Book Reviews,  Personal Development,  Wellbeing

How to build a daily mindfulness practice

That special time of year is creeping upon us and while quality time with loved ones, showing our generosity, and having a good old knees-up is lovely it can also be a bit hectic as we prepare for the festivities, finish up work projects, and respond to all the requests from school which seem to multiply towards the end of the autumn term. Pass me the mulled wine and a few mince pies quick!

Of course, it’s not only this time of year that can leave us feeling a bit frazzled.  We can get so caught up in the everyday busyness of life: the daily stressors, running here and there without a moment to pause and think, the constant distractions around us, the mind chatter, and the subsequent feelings of overwhelm, anxiety and agitation.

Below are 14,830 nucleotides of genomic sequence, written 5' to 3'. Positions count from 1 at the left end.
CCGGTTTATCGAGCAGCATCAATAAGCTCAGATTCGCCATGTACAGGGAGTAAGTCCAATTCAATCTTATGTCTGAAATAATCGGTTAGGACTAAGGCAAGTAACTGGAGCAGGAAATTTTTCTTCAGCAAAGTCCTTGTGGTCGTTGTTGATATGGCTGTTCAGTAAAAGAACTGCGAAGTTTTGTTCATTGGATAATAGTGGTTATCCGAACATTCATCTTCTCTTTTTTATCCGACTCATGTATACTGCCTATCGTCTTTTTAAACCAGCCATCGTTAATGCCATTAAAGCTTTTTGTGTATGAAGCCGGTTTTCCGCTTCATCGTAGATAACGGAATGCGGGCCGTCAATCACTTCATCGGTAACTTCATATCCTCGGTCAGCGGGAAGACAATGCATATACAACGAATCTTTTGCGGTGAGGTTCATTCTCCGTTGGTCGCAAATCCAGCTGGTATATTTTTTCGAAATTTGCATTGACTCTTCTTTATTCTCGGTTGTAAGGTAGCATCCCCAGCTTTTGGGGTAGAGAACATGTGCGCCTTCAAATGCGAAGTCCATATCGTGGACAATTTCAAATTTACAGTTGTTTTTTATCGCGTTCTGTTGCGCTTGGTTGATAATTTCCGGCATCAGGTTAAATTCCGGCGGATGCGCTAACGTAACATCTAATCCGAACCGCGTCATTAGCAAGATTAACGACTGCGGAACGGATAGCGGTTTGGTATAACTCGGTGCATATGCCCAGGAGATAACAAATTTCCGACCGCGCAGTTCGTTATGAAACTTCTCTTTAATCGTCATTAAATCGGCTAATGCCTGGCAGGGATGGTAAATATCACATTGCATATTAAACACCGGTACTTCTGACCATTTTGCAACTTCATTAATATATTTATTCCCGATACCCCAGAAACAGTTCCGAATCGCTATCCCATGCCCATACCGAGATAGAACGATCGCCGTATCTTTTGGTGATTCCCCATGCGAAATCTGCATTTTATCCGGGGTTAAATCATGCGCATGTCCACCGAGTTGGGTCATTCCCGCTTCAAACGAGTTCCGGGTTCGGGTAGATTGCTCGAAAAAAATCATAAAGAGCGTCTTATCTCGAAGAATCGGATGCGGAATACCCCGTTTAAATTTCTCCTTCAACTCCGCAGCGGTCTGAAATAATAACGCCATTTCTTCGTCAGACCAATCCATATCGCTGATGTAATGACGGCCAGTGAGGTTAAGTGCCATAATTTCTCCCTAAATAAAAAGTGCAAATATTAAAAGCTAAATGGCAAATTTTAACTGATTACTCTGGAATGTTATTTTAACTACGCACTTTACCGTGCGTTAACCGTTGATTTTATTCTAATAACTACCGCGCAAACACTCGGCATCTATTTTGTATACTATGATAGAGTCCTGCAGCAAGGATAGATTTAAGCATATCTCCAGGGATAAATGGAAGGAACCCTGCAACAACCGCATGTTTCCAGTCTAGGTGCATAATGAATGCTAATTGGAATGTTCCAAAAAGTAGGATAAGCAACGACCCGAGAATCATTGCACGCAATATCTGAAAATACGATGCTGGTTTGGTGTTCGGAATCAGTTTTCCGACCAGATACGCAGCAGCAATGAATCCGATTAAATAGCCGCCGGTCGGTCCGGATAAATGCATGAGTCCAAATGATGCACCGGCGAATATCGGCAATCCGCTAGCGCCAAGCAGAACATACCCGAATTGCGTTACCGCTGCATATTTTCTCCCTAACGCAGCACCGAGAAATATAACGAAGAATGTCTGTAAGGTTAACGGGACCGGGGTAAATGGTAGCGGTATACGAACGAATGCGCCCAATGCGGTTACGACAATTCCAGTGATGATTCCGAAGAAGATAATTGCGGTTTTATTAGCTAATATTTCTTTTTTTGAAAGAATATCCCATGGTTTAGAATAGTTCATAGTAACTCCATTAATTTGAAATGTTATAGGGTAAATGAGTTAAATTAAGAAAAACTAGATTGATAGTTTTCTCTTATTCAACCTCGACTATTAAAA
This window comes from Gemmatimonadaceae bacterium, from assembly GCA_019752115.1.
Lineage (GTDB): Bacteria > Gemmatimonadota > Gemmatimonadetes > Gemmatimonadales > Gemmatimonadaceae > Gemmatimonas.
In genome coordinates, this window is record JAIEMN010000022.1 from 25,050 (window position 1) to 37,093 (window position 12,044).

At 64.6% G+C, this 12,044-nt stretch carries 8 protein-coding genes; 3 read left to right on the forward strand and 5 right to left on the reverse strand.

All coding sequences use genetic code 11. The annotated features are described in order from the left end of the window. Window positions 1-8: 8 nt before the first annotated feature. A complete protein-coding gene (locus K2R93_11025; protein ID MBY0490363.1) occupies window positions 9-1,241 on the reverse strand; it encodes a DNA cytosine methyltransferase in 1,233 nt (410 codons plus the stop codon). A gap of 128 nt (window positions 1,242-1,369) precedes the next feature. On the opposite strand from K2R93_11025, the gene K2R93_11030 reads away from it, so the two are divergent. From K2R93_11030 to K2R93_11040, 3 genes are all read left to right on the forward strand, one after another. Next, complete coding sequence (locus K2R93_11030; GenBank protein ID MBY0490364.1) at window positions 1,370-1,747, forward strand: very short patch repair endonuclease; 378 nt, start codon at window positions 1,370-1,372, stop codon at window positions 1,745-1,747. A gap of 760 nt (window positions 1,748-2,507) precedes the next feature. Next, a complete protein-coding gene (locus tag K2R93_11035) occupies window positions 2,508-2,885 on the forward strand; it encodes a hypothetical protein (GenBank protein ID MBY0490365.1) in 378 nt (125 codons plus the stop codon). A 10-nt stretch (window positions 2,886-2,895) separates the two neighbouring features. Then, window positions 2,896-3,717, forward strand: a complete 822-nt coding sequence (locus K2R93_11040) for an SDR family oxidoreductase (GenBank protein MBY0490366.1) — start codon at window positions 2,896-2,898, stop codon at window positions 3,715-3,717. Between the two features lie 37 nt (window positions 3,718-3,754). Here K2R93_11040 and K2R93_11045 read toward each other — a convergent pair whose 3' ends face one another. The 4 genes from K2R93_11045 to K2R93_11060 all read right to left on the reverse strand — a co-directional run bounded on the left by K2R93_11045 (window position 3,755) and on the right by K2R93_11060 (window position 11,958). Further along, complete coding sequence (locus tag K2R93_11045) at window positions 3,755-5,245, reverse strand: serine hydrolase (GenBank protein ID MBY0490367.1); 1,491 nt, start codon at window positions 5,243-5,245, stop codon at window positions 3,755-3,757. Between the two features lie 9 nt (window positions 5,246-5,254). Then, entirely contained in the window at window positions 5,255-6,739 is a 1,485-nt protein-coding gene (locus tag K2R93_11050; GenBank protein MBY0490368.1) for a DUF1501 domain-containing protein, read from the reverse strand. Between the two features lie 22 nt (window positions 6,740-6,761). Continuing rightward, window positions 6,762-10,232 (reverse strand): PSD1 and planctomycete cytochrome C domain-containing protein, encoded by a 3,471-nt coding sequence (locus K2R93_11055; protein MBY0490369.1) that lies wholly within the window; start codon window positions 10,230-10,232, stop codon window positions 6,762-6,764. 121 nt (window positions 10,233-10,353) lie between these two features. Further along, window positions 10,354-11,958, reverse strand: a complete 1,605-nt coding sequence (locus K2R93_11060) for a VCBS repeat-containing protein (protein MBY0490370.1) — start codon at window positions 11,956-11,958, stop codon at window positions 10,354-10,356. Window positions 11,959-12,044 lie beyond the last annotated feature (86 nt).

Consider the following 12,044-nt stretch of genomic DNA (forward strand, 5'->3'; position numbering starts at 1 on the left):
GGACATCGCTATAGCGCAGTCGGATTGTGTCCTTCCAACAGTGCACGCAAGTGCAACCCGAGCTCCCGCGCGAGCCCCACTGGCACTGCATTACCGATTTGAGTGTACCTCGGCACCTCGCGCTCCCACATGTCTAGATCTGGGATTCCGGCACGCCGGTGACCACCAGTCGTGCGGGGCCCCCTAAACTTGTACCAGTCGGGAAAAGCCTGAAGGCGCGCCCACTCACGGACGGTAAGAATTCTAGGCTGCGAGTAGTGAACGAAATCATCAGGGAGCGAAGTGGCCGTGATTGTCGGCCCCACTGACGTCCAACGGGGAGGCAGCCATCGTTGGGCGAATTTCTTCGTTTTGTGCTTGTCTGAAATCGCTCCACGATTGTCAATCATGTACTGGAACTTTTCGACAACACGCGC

Mindfulness provides you with a way of stepping back from the hustle and bustle of daily life! It can help you to slow down your busy mind and body, to come back to yourself, and regain your focus and composure.

I wanted to know how I could be mindful on a daily basis, and to make it a regular practice, so I ordered a copy of The A-Z of Mindfulness: How to be more present everyday by Anna Barnes (2020, Summersdale, 128 pages). This post includes a review of the book and some of the top mindfulness techniques that I picked up from it. I have also provided a list of resources at the end of this post which will direct you to further information on mindfulness.